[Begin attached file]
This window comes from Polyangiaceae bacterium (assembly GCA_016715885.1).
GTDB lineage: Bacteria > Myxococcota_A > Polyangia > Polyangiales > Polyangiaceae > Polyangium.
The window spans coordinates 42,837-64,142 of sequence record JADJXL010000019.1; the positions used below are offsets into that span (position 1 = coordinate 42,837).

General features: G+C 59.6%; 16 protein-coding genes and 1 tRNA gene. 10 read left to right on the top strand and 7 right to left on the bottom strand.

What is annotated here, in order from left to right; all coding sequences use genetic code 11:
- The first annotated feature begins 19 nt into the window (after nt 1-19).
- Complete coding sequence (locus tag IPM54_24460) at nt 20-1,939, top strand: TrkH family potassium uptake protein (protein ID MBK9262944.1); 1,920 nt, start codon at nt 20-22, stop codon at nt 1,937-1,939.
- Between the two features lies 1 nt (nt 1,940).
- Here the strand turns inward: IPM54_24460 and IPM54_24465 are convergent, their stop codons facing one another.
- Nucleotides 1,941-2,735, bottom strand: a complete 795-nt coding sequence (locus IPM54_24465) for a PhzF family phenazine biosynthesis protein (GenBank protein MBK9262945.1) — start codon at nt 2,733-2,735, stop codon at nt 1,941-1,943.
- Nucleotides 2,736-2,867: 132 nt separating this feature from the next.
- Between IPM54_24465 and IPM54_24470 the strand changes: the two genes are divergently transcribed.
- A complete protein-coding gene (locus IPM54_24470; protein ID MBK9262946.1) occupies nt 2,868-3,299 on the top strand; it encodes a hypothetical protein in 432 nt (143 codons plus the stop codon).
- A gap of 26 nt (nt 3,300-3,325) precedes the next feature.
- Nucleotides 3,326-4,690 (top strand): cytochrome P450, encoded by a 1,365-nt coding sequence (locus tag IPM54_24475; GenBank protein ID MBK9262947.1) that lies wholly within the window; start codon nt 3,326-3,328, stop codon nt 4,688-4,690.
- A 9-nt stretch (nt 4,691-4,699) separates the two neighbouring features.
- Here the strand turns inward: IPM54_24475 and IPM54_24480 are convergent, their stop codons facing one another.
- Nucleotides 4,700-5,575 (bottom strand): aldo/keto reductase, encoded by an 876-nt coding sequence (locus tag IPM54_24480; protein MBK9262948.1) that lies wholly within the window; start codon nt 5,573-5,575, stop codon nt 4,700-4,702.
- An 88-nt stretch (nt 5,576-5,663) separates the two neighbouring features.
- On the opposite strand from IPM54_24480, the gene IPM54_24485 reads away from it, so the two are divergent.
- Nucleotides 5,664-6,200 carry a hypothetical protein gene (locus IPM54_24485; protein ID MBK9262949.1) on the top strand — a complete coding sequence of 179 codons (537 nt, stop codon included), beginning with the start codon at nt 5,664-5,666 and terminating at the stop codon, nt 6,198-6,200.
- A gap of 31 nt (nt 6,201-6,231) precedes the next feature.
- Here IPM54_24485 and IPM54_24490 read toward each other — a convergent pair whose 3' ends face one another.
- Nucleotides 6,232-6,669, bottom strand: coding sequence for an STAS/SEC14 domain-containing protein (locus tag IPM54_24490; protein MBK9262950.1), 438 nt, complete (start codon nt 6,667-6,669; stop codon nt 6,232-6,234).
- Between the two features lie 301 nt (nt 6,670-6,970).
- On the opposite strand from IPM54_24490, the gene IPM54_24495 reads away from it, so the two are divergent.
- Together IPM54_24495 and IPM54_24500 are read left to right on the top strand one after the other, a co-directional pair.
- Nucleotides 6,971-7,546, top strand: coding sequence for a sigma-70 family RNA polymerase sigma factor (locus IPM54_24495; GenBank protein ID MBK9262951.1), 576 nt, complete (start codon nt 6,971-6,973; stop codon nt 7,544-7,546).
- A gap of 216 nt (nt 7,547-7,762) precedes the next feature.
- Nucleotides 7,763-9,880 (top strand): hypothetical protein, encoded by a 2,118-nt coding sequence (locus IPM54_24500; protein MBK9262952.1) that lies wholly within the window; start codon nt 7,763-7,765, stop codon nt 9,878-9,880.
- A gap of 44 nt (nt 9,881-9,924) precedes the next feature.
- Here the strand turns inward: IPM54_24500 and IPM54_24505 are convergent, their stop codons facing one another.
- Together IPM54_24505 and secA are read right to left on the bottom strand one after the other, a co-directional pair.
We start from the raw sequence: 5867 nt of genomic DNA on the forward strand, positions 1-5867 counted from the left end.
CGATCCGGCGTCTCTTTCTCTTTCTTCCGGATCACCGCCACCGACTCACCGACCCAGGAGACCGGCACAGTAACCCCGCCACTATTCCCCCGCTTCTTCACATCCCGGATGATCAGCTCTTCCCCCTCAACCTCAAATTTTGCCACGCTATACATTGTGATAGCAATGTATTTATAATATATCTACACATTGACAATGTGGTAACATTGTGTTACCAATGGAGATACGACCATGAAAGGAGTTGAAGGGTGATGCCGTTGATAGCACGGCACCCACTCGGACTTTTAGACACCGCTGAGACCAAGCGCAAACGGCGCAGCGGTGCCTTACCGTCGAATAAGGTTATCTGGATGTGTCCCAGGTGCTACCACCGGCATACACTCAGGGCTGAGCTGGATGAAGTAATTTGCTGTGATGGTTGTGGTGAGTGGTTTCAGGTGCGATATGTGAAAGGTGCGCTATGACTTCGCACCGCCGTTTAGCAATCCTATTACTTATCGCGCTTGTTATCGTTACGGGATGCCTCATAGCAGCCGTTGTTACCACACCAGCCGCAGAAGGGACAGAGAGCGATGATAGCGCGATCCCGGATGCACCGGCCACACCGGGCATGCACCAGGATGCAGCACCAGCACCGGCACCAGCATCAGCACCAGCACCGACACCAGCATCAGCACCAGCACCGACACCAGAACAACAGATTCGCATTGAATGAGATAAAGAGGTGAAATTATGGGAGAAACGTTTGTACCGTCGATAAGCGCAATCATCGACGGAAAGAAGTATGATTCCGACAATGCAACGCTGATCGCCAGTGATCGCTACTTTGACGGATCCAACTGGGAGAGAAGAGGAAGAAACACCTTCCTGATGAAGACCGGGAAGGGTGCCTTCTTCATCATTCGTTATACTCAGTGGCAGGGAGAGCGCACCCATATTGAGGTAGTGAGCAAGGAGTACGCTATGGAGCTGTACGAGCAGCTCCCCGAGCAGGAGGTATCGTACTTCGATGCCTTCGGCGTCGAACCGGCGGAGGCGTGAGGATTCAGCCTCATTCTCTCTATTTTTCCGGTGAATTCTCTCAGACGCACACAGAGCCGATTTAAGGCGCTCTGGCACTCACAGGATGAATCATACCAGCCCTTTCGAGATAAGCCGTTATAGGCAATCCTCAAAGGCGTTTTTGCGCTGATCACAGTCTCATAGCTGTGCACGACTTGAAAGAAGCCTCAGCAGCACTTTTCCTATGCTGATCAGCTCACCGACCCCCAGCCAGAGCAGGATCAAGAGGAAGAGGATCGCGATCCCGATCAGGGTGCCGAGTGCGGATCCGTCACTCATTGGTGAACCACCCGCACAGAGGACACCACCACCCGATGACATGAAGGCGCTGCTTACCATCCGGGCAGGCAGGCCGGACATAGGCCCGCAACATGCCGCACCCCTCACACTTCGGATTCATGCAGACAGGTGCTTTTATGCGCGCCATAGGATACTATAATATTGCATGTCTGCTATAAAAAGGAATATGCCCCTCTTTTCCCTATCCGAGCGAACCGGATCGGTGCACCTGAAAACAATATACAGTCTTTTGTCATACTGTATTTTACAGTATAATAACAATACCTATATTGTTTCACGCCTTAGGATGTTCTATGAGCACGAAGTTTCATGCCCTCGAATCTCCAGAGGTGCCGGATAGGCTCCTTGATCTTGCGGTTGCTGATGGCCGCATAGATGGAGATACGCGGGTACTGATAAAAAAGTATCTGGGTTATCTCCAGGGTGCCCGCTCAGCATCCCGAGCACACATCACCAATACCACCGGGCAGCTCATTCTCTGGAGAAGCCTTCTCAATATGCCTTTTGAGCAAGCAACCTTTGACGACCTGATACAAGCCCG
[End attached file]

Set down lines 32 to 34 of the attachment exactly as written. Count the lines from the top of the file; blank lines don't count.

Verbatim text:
- Here the strand turns inward: IPM54_24500 and IPM54_24505 are convergent, their stop codons facing one another.
- Together IPM54_24505 and secA are read right to left on the bottom strand one after the other, a co-directional pair.
We start from the raw sequence: 5867 nt of genomic DNA on the forward strand, positions 1-5867 counted from the left end.